As someone who tends to gravitate towards European cities for their architecture and history, I rarely find myself truly in the wilderness of a country on this continent.
It’s a travel mishap that I’ve recognised and want to address. Although sometimes I do accidentally find myself in the most wonderful of countrysides without even really planning to be.
Last year, I took the train from Palermo in northern Sicily to the ancient greek city of Agrigento in the far south. I love travel by train, the slower the better. And so the prospect of more than two hours meandering through the small towns of Sicily’s centre quickly became part of the experience that day.
The Trenitalia service pulled out of Palermo’s Central Station and traced the northern coastline for roughly the first hour. Busy at first, commuters gradually disembarked and left behind an unorthodox mixture of rural farm workers, Sicilians visiting family and us; a handful of camera clad visitors excited to see the largest complex of Greek temples anywhere outside of Greece.
My focus however, as it always is on trains, was drawn out of the window. As soon as we left the sparkling blue of the Tyrrhenian sea, the flat farmland around us exploded into rolling green with bouldered rivers covering the hills like a lattice. Little bridges provided thoroughfares for local land owners, who could be glimpsed only for a few seconds in the orchards and terraces of their country homes.
Luckily, I was on a stopping train. It wasn’t charging through the towns and villages that linked the north to south but stopping for at least five minutes at each to let passengers on and off. Families said hello and goodbye emotionally on tiny slithers of platform not raised from the tracks. Middle-aged suits talked business before what I assumed would be a long lunch in Agrigento. Farmers boarded carrying all manner of equipment that might have needed fixing I supposed. Or perhaps just to lend to friend further down the track.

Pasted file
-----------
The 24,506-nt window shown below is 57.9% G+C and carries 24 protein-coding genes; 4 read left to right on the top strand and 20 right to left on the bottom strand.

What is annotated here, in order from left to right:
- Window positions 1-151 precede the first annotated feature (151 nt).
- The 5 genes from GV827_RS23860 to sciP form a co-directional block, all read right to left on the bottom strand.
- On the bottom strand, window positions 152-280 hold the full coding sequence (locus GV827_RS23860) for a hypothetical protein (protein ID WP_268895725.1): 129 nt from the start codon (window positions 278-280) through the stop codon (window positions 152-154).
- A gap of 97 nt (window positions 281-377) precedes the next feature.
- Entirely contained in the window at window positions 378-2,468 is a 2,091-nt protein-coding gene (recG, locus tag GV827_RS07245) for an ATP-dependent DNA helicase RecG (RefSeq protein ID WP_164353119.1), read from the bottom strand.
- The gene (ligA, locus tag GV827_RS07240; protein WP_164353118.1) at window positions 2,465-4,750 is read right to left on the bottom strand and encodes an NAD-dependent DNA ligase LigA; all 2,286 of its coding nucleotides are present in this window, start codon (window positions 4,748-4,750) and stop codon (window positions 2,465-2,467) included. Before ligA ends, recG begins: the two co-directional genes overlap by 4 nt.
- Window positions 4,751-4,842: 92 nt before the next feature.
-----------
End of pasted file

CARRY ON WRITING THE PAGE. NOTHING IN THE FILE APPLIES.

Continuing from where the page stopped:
The landscape only got greener and the sweeps of hill more mountainous as we chugged further south. Cammarata-S.G Gemini; Campofranco and Aragona-Caldare. A fascinating variety of place names that I’d never even heard of, let alone considered.
Is there anything more fitting for the perfect adventure than not really knowing where you are?
Quite suddenly the hills collapsed as we pushed through the built up suburbs of modern Agrigento. Semi high-rises with little thought or planning hid the horizon and smothered our train. Despite the uninviting aesthetic outside, the train was now abuzz as everyone realised we had almost arrived. Some Germans prepped their rucksacks and readied their cameras for a day of UNESCO sight seeing. Locals rang friends and arranged restaurants to meet in.
It took this to remind me that in theory, my day had only just begun – a visit to the famous temples of Agrigento in the Sicilian sun. The train was merely a means to an end for most of those around me. A mode of transport to deliver them to their day.
How strange then, that I felt like I had already seen so much. In a strange way, it seemed as if the adventure was already over.